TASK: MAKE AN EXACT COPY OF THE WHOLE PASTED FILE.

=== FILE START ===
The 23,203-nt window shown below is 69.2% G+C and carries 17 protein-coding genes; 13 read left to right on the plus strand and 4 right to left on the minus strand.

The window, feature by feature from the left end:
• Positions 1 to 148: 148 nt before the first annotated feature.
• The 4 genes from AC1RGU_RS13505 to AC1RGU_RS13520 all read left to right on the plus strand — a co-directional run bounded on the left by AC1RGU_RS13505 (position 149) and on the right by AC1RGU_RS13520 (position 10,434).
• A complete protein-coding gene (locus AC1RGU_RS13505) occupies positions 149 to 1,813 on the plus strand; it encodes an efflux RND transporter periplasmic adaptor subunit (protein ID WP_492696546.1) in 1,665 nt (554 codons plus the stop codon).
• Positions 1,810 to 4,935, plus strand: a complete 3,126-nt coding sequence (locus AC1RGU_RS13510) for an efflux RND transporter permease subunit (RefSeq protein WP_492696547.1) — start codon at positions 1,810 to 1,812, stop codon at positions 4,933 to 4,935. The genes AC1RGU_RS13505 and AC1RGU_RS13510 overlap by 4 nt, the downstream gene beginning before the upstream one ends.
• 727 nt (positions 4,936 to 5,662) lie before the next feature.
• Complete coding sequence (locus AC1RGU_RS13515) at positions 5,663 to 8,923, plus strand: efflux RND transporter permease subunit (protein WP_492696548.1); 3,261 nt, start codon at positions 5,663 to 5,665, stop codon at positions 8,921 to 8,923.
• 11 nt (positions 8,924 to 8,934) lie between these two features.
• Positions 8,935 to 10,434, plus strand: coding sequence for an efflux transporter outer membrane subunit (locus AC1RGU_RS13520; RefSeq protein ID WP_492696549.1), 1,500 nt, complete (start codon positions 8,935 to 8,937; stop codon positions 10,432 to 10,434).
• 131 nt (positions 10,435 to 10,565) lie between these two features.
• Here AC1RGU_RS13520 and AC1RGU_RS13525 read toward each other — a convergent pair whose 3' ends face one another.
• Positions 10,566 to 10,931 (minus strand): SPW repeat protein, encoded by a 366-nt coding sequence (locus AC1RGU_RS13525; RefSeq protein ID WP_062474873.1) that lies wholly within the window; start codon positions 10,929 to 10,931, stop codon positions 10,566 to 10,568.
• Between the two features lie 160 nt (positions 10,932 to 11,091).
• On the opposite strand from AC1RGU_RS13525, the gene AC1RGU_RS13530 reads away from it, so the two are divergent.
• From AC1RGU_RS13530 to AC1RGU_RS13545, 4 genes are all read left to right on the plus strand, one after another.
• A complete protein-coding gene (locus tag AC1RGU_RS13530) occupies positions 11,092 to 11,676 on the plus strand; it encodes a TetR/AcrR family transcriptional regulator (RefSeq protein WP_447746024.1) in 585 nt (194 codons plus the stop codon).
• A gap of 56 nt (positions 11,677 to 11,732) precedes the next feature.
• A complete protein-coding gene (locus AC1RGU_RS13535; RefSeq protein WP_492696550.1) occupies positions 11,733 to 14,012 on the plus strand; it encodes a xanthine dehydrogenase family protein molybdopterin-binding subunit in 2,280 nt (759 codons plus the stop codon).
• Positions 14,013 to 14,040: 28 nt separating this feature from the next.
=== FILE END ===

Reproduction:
The 23,203-nt window shown below is 69.2% G+C and carries 17 protein-coding genes; 13 read left to right on the plus strand and 4 right to left on the minus strand.

The window, feature by feature from the left end:
• Positions 1 to 148: 148 nt before the first annotated feature.
• The 4 genes from AC1RGU_RS13505 to AC1RGU_RS13520 all read left to right on the plus strand — a co-directional run bounded on the left by AC1RGU_RS13505 (position 149) and on the right by AC1RGU_RS13520 (position 10,434).
• A complete protein-coding gene (locus AC1RGU_RS13505) occupies positions 149 to 1,813 on the plus strand; it encodes an efflux RND transporter periplasmic adaptor subunit (protein ID WP_492696546.1) in 1,665 nt (554 codons plus the stop codon).
• Positions 1,810 to 4,935, plus strand: a complete 3,126-nt coding sequence (locus AC1RGU_RS13510) for an efflux RND transporter permease subunit (RefSeq protein WP_492696547.1) — start codon at positions 1,810 to 1,812, stop codon at positions 4,933 to 4,935. The genes AC1RGU_RS13505 and AC1RGU_RS13510 overlap by 4 nt, the downstream gene beginning before the upstream one ends.
• 727 nt (positions 4,936 to 5,662) lie before the next feature.
• Complete coding sequence (locus AC1RGU_RS13515) at positions 5,663 to 8,923, plus strand: efflux RND transporter permease subunit (protein WP_492696548.1); 3,261 nt, start codon at positions 5,663 to 5,665, stop codon at positions 8,921 to 8,923.
• 11 nt (positions 8,924 to 8,934) lie between these two features.
• Positions 8,935 to 10,434, plus strand: coding sequence for an efflux transporter outer membrane subunit (locus AC1RGU_RS13520; RefSeq protein ID WP_492696549.1), 1,500 nt, complete (start codon positions 8,935 to 8,937; stop codon positions 10,432 to 10,434).
• 131 nt (positions 10,435 to 10,565) lie between these two features.
• Here AC1RGU_RS13520 and AC1RGU_RS13525 read toward each other — a convergent pair whose 3' ends face one another.
• Positions 10,566 to 10,931 (minus strand): SPW repeat protein, encoded by a 366-nt coding sequence (locus AC1RGU_RS13525; RefSeq protein ID WP_062474873.1) that lies wholly within the window; start codon positions 10,929 to 10,931, stop codon positions 10,566 to 10,568.
• Between the two features lie 160 nt (positions 10,932 to 11,091).
• On the opposite strand from AC1RGU_RS13525, the gene AC1RGU_RS13530 reads away from it, so the two are divergent.
• From AC1RGU_RS13530 to AC1RGU_RS13545, 4 genes are all read left to right on the plus strand, one after another.
• A complete protein-coding gene (locus tag AC1RGU_RS13530) occupies positions 11,092 to 11,676 on the plus strand; it encodes a TetR/AcrR family transcriptional regulator (RefSeq protein WP_447746024.1) in 585 nt (194 codons plus the stop codon).
• A gap of 56 nt (positions 11,677 to 11,732) precedes the next feature.
• A complete protein-coding gene (locus AC1RGU_RS13535; RefSeq protein WP_492696550.1) occupies positions 11,733 to 14,012 on the plus strand; it encodes a xanthine dehydrogenase family protein molybdopterin-binding subunit in 2,280 nt (759 codons plus the stop codon).
• Positions 14,013 to 14,040: 28 nt separating this feature from the next.